Tobacco, Nicotiana sp. — N. Tabacum was and is cultivated for tobacco, and like our first two entries, also from the New World. Drop for drop, nicotine is more deadly than both strychnine and Western Diamondback rattlesnake venom, and three times more lethal than arsenic. Another deadly toxin the plant produces is anabasine, better known as neonicotine. Today, neonicotinoids are the #1 selling pesticide in the world, and the prime suspect in crashing the bee population. That’s why they’re banned in Europe. Recent studies have shown more positive uses for nicotine. It stimulates the brain’s production of dopamine, a neurotransmitter.  For decades, a different chemical was used for that purpose — levadopa, also called L-dopa, used to treat Parkinson’s, but a side effect was involuntary muscle movements. Nicotine doesn’t have that side effect. In fact, it’s showing promise in treating not only Parkinson’s, but also Tourette’s syndrome and schizophrenia. It’s normally administered in the form of chewing gum or a transdermal patch.
    Deadly Nightshade, Atropa belladonna — Also known as Devil’s berries, naughty man’s cherries, or beautiful death. The Genus name gives it away as a main source of atropine, a deadly poison. It was the plant of choice for assassins in the Middle Ages. Women back then used the herb’s oil to dilate their pupils, in order to look more seductive. That’s what the doctor puts in your eyes prior to an eye examination. The plant also contains scopolamine, another toxic alkaloid. Cattle, horses, sheep, goats, and rabbits are immune to the berries, but pets are not. The plant was used by the ancients for an anaesthetic for surgery, due to its effects of dizziness or drowsiness. Scopolamine (or hyoscine) is used to treat motion sickness. In the alley behind my house is Solanum dulcamara, or Bittersweet Nightshade. Whereas the belladonna flowers are purplish brown and bell-shaped, these are purple with yellow stamens, and very attractive. They eventually form red berries. I’m not worried about any animal getting sick, because these guys have another defense: they’re well guarded by a thicket of blackberry thorns.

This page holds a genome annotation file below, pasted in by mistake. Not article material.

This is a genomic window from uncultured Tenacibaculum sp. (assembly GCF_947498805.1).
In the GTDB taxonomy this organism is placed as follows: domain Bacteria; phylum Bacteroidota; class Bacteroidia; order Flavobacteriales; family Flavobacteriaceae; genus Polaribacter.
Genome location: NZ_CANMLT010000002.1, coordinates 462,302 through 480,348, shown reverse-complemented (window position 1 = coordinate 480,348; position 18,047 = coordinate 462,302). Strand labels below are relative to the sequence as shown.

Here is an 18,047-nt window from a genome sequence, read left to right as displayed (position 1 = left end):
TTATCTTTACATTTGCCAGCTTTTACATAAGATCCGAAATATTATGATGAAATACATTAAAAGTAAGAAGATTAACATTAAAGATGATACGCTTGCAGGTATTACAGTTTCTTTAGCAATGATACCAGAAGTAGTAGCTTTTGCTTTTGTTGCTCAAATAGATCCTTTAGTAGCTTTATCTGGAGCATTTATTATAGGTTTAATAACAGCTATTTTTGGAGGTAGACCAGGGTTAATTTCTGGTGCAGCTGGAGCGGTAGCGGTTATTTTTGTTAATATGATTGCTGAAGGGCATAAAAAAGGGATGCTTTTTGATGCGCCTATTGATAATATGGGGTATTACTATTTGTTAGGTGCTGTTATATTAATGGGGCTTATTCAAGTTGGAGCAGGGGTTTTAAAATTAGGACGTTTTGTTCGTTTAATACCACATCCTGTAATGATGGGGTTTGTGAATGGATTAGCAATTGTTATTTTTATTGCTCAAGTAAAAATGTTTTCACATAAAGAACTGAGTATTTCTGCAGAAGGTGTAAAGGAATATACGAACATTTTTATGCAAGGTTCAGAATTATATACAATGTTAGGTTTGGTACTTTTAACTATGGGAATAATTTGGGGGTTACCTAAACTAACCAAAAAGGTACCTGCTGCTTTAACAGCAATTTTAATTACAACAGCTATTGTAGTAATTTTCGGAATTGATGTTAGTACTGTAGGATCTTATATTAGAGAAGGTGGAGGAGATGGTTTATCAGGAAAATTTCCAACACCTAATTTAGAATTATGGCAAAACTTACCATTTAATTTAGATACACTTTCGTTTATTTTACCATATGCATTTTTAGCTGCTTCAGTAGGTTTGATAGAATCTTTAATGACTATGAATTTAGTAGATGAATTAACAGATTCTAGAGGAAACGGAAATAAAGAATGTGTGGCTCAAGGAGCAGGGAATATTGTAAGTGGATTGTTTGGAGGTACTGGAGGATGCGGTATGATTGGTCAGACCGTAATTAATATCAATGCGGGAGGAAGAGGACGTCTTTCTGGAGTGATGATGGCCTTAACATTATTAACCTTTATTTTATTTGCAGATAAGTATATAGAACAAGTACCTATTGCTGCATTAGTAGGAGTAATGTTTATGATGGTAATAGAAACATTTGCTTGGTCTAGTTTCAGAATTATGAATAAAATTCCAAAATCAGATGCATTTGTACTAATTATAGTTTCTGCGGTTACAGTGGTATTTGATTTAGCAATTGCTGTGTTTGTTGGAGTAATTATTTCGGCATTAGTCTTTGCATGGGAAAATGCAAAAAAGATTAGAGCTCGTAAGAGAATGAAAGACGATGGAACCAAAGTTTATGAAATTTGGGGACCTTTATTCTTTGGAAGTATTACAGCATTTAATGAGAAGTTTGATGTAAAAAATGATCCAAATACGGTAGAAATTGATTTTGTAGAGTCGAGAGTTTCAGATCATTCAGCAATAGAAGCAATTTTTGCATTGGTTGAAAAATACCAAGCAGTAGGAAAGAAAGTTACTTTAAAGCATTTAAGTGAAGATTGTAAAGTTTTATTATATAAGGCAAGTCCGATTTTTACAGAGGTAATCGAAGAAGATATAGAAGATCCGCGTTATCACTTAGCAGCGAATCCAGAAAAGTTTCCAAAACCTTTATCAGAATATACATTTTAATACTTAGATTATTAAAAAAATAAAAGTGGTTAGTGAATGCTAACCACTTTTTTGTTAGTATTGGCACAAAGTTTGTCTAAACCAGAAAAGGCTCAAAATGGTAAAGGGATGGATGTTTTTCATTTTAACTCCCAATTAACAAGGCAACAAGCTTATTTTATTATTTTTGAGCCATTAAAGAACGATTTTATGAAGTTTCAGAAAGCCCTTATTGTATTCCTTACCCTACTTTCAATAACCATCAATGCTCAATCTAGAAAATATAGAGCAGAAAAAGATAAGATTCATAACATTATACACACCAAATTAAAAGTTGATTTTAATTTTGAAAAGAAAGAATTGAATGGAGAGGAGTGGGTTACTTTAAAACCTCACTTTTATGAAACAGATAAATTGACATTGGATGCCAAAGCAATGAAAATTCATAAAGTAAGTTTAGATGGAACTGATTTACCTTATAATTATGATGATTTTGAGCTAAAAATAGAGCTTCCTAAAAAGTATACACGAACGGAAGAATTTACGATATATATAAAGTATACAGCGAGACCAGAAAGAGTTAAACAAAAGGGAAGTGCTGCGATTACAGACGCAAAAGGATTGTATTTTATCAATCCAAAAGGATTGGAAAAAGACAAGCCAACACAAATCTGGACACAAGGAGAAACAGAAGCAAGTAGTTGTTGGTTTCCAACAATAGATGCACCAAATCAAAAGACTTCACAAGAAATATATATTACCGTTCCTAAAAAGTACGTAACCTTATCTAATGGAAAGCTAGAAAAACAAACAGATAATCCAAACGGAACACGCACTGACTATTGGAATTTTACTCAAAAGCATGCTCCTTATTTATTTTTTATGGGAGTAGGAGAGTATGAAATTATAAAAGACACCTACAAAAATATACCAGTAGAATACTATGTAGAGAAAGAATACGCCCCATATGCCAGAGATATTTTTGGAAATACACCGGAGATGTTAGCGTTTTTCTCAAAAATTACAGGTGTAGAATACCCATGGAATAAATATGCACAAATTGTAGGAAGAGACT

As a side note, when I was in the Army infantry, part of our combat training gear was an atropine injector. It’s an antidote for nerve agents, like the Sarin gas recently used in Syria. It was about the size of a Magic Marker. If attacked by nerve gas, you were supposed to push the plunger with your thumb as you jammed it down into your thigh muscle. I’m really glad I never got the chance to use it.
    Eggplant, Solanum melongena — Also known as augergine (fr. Catalan alberginia), garden egg, or mad apple, due to a legend that it causes insanity. Why, that’s crazy! The first written record is from China, 544 A.D. It’s been known to be allergenic, especially to those hypersensitive to allergies, but cooking usually neutralizes the threat. I know people love it, but I’ve never cared for the spongy texture. To be fair, though, I once tasted my date’s Moussaka at a Greek restaurant, and I must admit it was pretty good.